Opportunities and Challenges in Supplemental Advising for PhD Students

Friday, January 4, 2019: 9:10 AM
Waldorf Room (Hilton Chicago)
Maria LaMonaca Wisdom, Duke University
Opportunities and Challenges in Supplemental Advising for PhD Students

In 2016, Duke University was awarded a three-year Next Generation PhD implementation grant from the NEH. A key piece of Duke’s NEH-funded project (Versatile Humanists at Duke) is the creation of a new full-time staff position, a Director of Graduate Student Advising and Engagement, to supplement advising that humanities students receive from DGSs, dissertation directors, and other faculty. The advisor works closely with both students and with graduate faculty; the goals are to bring about short-term improvements in the experiences of current graduate students, and to seed long-term culture change in humanities PhD programs at Duke.

Maria LaMonaca Wisdom provides an overview of challenges, surprises, and successes from her first two years in the role. In particular, two challenges will be highlighted: 1) the establishment of an “in-betwixt, in between” staff position that has credibility with both PhD students and their faculty advisors; and 2) promoting a vision of supplemental advising that supports students’ academic and extra-curricular development from 1st-year orientation to dissertation defense and beyond.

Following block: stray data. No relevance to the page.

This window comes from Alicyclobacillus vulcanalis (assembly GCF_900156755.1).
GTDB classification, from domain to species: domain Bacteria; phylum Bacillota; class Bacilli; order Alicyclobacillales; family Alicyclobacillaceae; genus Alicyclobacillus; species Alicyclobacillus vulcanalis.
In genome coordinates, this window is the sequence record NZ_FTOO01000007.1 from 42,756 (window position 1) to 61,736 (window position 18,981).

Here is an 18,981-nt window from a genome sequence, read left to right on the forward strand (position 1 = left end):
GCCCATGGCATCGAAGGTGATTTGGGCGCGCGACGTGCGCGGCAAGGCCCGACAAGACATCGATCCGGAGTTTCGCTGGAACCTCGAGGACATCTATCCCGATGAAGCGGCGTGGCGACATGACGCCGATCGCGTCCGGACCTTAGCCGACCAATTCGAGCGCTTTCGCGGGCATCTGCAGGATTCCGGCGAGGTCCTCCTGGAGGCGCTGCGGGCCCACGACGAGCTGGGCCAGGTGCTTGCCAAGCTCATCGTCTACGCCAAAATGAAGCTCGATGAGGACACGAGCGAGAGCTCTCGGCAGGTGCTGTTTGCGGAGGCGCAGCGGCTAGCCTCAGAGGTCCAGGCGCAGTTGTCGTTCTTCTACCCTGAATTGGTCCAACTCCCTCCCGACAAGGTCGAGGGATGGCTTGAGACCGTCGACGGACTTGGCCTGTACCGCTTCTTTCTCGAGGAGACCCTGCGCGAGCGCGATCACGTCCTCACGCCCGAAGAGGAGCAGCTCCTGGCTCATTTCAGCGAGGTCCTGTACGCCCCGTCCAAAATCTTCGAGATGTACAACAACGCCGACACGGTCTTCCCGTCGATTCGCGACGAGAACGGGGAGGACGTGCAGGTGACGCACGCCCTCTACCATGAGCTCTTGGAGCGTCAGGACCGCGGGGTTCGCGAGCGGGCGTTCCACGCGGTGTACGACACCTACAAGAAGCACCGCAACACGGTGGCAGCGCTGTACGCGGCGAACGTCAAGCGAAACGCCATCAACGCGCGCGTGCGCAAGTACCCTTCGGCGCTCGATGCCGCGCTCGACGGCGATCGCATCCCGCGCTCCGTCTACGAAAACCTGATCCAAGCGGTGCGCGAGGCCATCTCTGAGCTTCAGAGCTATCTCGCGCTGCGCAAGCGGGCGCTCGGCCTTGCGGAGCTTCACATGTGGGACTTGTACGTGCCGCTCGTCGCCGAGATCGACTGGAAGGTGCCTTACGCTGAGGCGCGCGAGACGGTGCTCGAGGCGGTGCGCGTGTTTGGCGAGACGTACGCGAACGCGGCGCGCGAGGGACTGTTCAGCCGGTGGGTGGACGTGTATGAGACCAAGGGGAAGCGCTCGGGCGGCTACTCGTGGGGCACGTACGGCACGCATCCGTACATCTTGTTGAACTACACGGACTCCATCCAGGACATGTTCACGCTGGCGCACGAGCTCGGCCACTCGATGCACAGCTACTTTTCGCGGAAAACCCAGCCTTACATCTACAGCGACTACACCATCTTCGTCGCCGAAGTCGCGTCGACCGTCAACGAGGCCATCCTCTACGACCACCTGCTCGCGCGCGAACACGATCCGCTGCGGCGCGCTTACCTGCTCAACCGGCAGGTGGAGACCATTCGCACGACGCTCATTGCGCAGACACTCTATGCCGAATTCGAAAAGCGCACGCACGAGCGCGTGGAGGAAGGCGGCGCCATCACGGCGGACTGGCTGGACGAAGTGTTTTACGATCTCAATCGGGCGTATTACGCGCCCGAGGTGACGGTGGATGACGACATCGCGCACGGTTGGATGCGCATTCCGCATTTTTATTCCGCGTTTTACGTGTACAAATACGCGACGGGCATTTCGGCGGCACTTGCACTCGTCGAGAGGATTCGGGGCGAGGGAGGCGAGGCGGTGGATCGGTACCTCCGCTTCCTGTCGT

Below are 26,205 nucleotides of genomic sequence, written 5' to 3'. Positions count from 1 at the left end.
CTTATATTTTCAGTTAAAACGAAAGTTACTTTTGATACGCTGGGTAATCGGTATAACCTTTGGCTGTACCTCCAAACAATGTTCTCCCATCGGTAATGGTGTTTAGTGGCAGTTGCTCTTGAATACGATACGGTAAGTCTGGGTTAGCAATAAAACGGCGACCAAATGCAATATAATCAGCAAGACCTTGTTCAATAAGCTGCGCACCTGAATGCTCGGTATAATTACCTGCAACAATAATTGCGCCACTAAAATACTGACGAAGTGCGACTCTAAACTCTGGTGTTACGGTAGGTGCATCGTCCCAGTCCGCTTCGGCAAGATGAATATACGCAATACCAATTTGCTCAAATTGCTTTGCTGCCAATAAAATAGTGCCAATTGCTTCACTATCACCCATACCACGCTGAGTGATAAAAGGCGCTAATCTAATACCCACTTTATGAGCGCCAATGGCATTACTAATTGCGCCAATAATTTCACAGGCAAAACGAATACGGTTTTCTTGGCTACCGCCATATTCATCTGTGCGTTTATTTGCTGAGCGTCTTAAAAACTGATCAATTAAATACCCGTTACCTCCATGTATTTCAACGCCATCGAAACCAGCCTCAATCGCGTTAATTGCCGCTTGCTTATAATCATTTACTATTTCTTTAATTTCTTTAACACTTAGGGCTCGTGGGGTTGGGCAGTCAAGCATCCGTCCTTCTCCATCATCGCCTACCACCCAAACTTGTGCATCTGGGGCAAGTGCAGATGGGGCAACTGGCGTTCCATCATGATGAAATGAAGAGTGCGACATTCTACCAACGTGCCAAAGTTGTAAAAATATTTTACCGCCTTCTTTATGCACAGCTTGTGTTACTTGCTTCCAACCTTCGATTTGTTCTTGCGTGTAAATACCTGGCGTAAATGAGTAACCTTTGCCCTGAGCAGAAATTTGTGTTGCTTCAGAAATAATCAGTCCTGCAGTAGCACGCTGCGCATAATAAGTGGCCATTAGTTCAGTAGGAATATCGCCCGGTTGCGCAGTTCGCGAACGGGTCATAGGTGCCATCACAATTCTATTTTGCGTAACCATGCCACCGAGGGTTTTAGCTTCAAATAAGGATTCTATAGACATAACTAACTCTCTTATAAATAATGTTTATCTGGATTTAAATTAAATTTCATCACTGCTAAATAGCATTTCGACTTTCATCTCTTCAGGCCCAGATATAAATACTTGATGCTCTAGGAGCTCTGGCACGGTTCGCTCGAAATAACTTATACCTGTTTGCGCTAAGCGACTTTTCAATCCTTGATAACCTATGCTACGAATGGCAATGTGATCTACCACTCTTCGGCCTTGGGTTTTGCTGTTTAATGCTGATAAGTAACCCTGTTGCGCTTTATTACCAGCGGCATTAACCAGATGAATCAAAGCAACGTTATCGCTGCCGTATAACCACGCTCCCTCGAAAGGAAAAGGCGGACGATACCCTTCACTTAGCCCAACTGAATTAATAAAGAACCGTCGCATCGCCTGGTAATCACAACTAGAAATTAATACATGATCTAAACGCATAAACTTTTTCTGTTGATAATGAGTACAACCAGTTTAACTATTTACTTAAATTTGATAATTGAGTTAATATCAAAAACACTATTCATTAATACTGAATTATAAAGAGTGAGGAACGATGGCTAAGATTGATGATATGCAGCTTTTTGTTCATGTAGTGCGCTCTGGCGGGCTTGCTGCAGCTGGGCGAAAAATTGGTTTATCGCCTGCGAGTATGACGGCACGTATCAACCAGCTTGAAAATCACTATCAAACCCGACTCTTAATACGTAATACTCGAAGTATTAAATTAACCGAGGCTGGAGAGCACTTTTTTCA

To limit advising to “just-in-time” career counseling would be to miss a key opportunity to improve the humanities PhD student experience and outcomes. There are, moreover, a number of advantages to adding an advising resource beyond PhD programs. Not only can students access a “safe space” to talk freely about their academic and professional goals, but such an advisor is well-placed to help students locate co- and extra-curricular resources that exist outside a single PhD program or academic discipline.